nor were the instructors handpicked. In depositions about the project,
Trump proved far removed from any of the actual operations, repeatedly
saying lieutenants had dealt with this or that matter.

Overpromising and underdelivering were staples of Trump’s business
career—see all the allegedly sold-out luxury buildings that turned
out to be undersubscribed or dubiously constructed. Those have become
signature moves during his presidency, too. Take his summit with Kim
Jong Un in Singapore, which produced tremendous fanfare but, as
becomes clearer each day, little in the way of concrete agreements,
despite the president’s claims. The same goes for Trump’s border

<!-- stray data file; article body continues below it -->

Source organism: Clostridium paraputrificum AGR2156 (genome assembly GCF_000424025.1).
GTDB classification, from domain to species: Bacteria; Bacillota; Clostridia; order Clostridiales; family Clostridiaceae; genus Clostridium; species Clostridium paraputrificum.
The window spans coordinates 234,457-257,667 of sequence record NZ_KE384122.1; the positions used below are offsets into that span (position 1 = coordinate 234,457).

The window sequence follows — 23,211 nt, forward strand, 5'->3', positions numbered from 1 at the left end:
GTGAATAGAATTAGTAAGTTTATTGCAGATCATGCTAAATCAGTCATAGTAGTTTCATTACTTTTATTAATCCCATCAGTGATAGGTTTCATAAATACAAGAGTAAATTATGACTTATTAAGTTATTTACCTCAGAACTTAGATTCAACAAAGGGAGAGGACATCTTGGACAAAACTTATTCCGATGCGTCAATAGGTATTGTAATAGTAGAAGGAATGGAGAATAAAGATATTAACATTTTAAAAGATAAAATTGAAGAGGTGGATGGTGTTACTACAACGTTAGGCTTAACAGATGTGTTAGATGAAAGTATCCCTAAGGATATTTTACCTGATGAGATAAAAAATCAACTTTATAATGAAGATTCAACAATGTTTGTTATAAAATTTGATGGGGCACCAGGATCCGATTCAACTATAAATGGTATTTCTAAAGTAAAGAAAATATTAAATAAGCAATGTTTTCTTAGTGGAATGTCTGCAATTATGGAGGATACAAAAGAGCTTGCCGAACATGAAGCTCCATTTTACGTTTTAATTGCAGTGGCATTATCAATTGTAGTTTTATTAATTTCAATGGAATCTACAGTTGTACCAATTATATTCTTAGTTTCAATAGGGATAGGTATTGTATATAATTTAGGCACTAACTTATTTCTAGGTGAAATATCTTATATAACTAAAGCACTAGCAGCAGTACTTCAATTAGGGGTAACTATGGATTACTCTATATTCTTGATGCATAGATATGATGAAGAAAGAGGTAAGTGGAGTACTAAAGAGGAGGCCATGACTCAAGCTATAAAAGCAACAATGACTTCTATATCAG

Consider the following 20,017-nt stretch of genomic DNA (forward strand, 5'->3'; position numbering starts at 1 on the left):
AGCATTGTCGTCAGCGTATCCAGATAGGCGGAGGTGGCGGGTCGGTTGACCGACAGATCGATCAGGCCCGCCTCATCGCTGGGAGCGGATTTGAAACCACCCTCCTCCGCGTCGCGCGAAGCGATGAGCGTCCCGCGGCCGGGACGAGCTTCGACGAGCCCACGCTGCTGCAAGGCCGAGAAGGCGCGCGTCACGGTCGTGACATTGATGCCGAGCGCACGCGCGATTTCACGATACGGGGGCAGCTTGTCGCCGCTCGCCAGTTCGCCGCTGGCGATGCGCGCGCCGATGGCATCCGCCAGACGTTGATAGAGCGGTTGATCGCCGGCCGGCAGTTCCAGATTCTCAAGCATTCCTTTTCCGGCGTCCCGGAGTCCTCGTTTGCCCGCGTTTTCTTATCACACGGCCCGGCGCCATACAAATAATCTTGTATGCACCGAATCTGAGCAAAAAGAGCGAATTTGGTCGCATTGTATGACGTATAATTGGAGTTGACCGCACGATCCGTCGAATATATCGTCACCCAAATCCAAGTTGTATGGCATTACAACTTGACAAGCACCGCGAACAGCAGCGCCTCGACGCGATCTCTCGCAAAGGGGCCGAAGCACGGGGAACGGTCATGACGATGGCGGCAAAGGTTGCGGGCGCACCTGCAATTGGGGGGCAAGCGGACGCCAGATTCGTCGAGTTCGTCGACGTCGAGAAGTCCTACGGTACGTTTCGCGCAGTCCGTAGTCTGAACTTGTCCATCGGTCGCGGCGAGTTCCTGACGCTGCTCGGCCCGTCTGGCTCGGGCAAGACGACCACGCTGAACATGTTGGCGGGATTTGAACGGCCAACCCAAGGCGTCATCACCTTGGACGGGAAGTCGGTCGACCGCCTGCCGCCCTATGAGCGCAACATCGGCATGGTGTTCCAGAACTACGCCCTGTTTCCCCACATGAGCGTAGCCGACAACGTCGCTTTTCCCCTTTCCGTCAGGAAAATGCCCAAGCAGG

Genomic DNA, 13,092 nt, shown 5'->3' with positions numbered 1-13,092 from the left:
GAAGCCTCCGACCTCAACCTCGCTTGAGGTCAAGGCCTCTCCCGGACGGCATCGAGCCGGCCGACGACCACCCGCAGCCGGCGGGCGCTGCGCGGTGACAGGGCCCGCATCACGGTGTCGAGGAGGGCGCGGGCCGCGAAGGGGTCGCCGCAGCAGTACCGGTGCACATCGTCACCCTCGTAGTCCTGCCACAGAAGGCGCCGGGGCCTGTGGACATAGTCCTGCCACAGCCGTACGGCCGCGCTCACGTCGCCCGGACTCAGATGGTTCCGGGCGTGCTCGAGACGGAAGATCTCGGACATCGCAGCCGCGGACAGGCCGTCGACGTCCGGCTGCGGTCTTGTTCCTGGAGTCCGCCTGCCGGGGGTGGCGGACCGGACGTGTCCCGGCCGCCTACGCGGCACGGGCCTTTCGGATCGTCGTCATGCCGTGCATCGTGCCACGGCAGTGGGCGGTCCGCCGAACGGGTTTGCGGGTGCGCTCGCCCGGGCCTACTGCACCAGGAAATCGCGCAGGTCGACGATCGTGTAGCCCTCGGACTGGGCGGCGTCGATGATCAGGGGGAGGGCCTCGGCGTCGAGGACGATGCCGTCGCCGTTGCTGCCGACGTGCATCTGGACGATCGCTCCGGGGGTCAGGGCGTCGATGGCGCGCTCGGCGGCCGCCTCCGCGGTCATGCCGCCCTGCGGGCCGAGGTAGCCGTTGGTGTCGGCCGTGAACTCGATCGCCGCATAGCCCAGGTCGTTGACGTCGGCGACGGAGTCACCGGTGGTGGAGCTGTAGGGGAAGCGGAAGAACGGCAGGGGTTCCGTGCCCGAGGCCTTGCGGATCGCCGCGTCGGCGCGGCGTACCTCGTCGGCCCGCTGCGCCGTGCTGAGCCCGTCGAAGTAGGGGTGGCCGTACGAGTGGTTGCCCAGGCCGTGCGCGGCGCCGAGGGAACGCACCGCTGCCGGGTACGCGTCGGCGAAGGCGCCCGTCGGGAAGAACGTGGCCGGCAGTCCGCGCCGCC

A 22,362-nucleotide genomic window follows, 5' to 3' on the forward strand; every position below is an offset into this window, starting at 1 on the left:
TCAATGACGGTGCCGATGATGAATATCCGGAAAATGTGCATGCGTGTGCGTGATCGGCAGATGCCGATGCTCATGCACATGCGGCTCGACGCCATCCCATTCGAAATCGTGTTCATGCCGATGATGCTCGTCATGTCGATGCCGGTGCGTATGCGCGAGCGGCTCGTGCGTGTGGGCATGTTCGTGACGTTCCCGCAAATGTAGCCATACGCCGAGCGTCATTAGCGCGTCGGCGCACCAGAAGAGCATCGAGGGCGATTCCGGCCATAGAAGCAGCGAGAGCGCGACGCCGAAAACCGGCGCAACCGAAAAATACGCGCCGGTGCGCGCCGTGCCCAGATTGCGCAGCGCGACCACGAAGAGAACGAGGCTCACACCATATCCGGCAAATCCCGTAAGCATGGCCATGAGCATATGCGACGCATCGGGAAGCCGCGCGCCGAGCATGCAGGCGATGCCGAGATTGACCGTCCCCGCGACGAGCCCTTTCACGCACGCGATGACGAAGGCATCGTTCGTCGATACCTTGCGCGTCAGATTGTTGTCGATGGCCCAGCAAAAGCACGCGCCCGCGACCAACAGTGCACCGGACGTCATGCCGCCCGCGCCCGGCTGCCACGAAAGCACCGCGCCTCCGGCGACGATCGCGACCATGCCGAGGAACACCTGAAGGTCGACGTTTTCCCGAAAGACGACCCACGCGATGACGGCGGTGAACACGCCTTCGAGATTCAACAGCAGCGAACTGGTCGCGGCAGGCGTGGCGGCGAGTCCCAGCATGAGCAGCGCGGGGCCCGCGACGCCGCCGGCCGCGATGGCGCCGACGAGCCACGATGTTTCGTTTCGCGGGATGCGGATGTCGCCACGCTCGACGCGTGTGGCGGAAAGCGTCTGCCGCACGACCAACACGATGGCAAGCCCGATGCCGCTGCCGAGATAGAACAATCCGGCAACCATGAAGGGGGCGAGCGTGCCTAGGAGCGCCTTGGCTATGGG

wall, which is the subject of repeated announcements of new
construction, even though none has started.

But the Space Force is the purest expression of the branding maneuver,
given the mismatch between the hype (“Mars Awaits”) and the
reality (“It is imperative that the United States adapts its
policies, doctrine, and capabilities to protect our interests,” as
the new report put it). Anyone tempted to get excited about the Space
Force would be well advised to keep the Trump University precedent in
mind. The seminars were a short-term success: Thousands of people
signed up, creating a new revenue stream for Trump. But they
eventually wised up that they weren’t buying real-estate secrets so
much as a bill of goods, and some of them sued him, resulting in a $25
million settlement. Eventually, misleading branding schemes have a
tendency to fall back down to Earth.